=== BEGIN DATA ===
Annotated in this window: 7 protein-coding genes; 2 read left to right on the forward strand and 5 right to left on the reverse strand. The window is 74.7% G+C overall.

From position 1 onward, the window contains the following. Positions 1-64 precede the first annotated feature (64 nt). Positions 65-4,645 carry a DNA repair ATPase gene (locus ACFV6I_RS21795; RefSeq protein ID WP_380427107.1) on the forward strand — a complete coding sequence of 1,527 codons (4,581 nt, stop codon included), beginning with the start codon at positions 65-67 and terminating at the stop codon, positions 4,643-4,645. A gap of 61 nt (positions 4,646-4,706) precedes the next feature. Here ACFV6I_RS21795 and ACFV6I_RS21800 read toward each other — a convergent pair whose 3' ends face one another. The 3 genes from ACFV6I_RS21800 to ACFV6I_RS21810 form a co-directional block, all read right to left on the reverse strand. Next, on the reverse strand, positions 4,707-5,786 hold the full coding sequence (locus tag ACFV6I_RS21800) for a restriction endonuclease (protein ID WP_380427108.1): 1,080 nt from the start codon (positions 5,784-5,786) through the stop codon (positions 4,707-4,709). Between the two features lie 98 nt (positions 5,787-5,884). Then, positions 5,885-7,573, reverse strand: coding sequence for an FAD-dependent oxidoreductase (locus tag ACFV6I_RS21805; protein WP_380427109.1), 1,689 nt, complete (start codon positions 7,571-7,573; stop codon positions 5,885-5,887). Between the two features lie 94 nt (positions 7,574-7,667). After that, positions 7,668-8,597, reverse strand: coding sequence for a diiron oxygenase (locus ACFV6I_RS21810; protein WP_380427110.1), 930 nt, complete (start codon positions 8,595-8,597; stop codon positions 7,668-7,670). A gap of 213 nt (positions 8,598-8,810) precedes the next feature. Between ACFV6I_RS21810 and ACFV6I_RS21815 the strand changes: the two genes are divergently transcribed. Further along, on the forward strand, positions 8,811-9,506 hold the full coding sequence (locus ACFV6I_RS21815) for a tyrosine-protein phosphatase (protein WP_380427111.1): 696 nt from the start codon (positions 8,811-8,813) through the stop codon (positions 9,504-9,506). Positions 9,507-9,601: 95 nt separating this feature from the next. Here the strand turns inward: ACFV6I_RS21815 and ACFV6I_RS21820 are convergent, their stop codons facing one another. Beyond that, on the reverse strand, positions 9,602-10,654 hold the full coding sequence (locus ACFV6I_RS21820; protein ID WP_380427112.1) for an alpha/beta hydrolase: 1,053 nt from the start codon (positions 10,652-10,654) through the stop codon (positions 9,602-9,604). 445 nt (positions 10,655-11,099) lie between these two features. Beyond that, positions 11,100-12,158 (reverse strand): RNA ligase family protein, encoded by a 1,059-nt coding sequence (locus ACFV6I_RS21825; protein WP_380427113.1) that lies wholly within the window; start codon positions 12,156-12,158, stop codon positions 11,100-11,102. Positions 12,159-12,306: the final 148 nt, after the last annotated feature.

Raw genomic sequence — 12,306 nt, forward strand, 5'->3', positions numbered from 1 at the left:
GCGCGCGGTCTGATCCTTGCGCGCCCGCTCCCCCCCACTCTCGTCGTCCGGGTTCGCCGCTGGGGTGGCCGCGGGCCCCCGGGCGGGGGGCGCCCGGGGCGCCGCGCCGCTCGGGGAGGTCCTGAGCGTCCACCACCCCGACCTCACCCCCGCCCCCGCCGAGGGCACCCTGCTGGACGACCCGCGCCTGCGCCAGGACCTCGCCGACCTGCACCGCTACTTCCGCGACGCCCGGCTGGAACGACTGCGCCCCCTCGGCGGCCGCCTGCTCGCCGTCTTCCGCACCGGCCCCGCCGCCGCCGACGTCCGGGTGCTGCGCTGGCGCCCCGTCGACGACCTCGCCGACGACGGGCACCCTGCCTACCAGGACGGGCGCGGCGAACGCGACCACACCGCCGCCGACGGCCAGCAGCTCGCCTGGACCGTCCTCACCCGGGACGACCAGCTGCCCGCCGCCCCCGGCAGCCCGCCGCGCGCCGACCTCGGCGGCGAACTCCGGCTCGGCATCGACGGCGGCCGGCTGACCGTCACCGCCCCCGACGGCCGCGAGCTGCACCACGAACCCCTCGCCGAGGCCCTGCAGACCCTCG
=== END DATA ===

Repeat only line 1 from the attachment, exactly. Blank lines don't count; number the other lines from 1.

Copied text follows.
Annotated in this window: 7 protein-coding genes; 2 read left to right on the forward strand and 5 right to left on the reverse strand. The window is 74.7% G+C overall.